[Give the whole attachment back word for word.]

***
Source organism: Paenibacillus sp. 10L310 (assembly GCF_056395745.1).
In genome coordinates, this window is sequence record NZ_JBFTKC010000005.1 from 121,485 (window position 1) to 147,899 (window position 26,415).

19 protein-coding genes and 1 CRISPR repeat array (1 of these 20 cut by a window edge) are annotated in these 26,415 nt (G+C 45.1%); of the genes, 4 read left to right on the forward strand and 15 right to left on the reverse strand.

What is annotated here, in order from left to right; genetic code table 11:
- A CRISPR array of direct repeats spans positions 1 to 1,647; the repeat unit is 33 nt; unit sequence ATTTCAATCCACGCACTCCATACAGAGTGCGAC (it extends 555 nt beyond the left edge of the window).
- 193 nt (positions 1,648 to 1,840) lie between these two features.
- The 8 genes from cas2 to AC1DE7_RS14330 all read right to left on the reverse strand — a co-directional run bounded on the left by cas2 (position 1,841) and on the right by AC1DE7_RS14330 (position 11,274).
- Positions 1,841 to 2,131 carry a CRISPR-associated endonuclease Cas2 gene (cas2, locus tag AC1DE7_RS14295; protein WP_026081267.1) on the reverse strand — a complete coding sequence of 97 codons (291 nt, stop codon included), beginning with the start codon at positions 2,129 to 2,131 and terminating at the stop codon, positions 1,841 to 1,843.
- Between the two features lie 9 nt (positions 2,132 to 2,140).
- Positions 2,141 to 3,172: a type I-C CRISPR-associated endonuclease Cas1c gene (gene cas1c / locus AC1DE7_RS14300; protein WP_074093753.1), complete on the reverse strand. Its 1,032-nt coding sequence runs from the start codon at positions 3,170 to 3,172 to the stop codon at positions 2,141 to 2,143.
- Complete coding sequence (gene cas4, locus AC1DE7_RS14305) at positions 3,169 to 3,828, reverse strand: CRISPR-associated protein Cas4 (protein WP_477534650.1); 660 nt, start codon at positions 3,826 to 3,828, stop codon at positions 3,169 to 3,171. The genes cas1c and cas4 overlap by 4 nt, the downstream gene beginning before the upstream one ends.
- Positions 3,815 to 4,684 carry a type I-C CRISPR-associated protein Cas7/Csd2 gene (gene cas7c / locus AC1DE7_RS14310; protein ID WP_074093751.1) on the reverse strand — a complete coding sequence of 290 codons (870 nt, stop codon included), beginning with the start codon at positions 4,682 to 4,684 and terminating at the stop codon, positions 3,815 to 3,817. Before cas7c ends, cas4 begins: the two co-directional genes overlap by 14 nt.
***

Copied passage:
Source organism: Paenibacillus sp. 10L310 (assembly GCF_056395745.1).
In genome coordinates, this window is sequence record NZ_JBFTKC010000005.1 from 121,485 (window position 1) to 147,899 (window position 26,415).

19 protein-coding genes and 1 CRISPR repeat array (1 of these 20 cut by a window edge) are annotated in these 26,415 nt (G+C 45.1%); of the genes, 4 read left to right on the forward strand and 15 right to left on the reverse strand.

What is annotated here, in order from left to right; genetic code table 11:
- A CRISPR array of direct repeats spans positions 1 to 1,647; the repeat unit is 33 nt; unit sequence ATTTCAATCCACGCACTCCATACAGAGTGCGAC (it extends 555 nt beyond the left edge of the window).
- 193 nt (positions 1,648 to 1,840) lie between these two features.
- The 8 genes from cas2 to AC1DE7_RS14330 all read right to left on the reverse strand — a co-directional run bounded on the left by cas2 (position 1,841) and on the right by AC1DE7_RS14330 (position 11,274).
- Positions 1,841 to 2,131 carry a CRISPR-associated endonuclease Cas2 gene (cas2, locus tag AC1DE7_RS14295; protein WP_026081267.1) on the reverse strand — a complete coding sequence of 97 codons (291 nt, stop codon included), beginning with the start codon at positions 2,129 to 2,131 and terminating at the stop codon, positions 1,841 to 1,843.
- Between the two features lie 9 nt (positions 2,132 to 2,140).
- Positions 2,141 to 3,172: a type I-C CRISPR-associated endonuclease Cas1c gene (gene cas1c / locus AC1DE7_RS14300; protein WP_074093753.1), complete on the reverse strand. Its 1,032-nt coding sequence runs from the start codon at positions 3,170 to 3,172 to the stop codon at positions 2,141 to 2,143.
- Complete coding sequence (gene cas4, locus AC1DE7_RS14305) at positions 3,169 to 3,828, reverse strand: CRISPR-associated protein Cas4 (protein WP_477534650.1); 660 nt, start codon at positions 3,826 to 3,828, stop codon at positions 3,169 to 3,171. The genes cas1c and cas4 overlap by 4 nt, the downstream gene beginning before the upstream one ends.
- Positions 3,815 to 4,684 carry a type I-C CRISPR-associated protein Cas7/Csd2 gene (gene cas7c / locus AC1DE7_RS14310; protein ID WP_074093751.1) on the reverse strand — a complete coding sequence of 290 codons (870 nt, stop codon included), beginning with the start codon at positions 4,682 to 4,684 and terminating at the stop codon, positions 3,815 to 3,817. Before cas7c ends, cas4 begins: the two co-directional genes overlap by 14 nt.